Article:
I have written before about the spam that daily crams my WordPress spam box, and I continue to be very puzzled by it. At first, these messages seduced me because they flatter, and one can’t ever have too much flattery. As a new and creatively fragile blogger, I am especially vulnerable to smooth talk (well, really, I’m always vulnerable to it), although the talk isn’t especially smooth given the abundance of grammatical, spelling, and diction errors.
At first, I couldn’t understand why someone would send spam that contained no obvious come-on, like a link or an ad of some kind. Then, I saw that the e-mail addresses of the senders contained ads for services or products, though it is hard to see the connection between these ads and their companion messages. Although I am relieved to know that there is some method to this madness, I still don’t get how I am being sold to. Is it just that I am supposed to remember, say, the name of some athletic shoes subliminally embedded in an address so that I will go looking for them online? Fat chance.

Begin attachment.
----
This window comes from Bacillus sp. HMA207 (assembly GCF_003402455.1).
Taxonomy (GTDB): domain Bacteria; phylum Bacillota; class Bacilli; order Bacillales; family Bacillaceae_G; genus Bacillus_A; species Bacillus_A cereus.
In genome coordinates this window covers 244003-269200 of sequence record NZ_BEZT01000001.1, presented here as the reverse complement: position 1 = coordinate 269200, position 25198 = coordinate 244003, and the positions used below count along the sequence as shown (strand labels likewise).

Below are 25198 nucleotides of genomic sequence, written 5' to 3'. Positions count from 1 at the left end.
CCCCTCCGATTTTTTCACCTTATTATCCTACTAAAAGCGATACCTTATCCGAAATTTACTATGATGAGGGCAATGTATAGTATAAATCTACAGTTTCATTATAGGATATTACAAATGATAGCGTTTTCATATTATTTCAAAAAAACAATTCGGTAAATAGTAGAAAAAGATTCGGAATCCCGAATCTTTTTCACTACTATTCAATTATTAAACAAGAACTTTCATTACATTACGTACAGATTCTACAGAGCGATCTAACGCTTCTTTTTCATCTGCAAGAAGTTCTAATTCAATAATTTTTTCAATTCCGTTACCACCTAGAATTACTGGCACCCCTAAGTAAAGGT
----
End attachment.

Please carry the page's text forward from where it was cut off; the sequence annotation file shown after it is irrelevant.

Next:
Although these messages are very annoying, for the most part they appear harmless. Today, however, I received one that was sinister in a messing-with-your-head kind of way. Somehow, it managed to evade Akismet and showed up instead as a seemingly legitimate comment in which I was told the purported reader had tried to go to my home page and was immediately redirected to a comment page.
I was so fuffled by this that I set out to ask WordPress about it, only to find that the company is backed up with messages and has stopped accepting new ones for the time being. I next did a Google search of my blog and its various posts, and nothing seemed awry. I later noticed an ad buried in the e-mail address of this creepy message and have since received more of the same in my spam box.